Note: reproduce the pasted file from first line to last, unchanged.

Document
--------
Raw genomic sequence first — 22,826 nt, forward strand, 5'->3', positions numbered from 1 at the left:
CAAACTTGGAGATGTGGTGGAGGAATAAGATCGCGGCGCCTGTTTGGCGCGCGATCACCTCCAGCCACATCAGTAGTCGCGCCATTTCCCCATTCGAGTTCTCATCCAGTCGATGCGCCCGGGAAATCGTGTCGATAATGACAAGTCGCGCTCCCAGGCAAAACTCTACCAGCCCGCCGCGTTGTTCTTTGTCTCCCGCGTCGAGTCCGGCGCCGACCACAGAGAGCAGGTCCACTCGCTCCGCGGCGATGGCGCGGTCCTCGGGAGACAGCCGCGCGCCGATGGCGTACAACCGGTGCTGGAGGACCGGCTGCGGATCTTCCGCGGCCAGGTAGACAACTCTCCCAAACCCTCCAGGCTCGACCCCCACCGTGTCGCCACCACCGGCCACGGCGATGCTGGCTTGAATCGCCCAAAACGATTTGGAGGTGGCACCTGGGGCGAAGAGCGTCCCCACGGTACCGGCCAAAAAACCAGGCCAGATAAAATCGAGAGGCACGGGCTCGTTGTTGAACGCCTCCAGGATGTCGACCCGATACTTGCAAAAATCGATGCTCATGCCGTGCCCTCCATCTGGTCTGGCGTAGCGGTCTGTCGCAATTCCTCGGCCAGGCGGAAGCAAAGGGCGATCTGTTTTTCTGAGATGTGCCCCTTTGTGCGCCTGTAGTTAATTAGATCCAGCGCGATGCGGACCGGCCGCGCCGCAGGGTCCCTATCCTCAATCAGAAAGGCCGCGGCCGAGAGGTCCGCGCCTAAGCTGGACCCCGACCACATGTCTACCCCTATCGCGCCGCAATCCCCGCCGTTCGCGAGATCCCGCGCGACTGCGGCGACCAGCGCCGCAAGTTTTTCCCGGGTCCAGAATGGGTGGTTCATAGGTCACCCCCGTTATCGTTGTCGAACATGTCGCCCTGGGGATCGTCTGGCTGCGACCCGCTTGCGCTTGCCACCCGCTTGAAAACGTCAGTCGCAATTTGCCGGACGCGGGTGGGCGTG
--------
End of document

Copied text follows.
Raw genomic sequence first — 22,826 nt, forward strand, 5'->3', positions numbered from 1 at the left:
CAAACTTGGAGATGTGGTGGAGGAATAAGATCGCGGCGCCTGTTTGGCGCGCGATCACCTCCAGCCACATCAGTAGTCGCGCCATTTCCCCATTCGAGTTCTCATCCAGTCGATGCGCCCGGGAAATCGTGTCGATAATGACAAGTCGCGCTCCCAGGCAAAACTCTACCAGCCCGCCGCGTTGTTCTTTGTCTCCCGCGTCGAGTCCGGCGCCGACCACAGAGAGCAGGTCCACTCGCTCCGCGGCGATGGCGCGGTCCTCGGGAGACAGCCGCGCGCCGATGGCGTACAACCGGTGCTGGAGGACCGGCTGCGGATCTTCCGCGGCCAGGTAGACAACTCTCCCAAACCCTCCAGGCTCGACCCCCACCGTGTCGCCACCACCGGCCACGGCGATGCTGGCTTGAATCGCCCAAAACGATTTGGAGGTGGCACCTGGGGCGAAGAGCGTCCCCACGGTACCGGCCAAAAAACCAGGCCAGATAAAATCGAGAGGCACGGGCTCGTTGTTGAACGCCTCCAGGATGTCGACCCGATACTTGCAAAAATCGATGCTCATGCCGTGCCCTCCATCTGGTCTGGCGTAGCGGTCTGTCGCAATTCCTCGGCCAGGCGGAAGCAAAGGGCGATCTGTTTTTCTGAGATGTGCCCCTTTGTGCGCCTGTAGTTAATTAGATCCAGCGCGATGCGGACCGGCCGCGCCGCAGGGTCCCTATCCTCAATCAGAAAGGCCGCGGCCGAGAGGTCCGCGCCTAAGCTGGACCCCGACCACATGTCTACCCCTATCGCGCCGCAATCCCCGCCGTTCGCGAGATCCCGCGCGACTGCGGCGACCAGCGCCGCAAGTTTTTCCCGGGTCCAGAATGGGTGGTTCATAGGTCACCCCCGTTATCGTTGTCGAACATGTCGCCCTGGGGATCGTCTGGCTGCGACCCGCTTGCGCTTGCCACCCGCTTGAAAACGTCAGTCGCAATTTGCCGGACGCGGGTGGGCGTG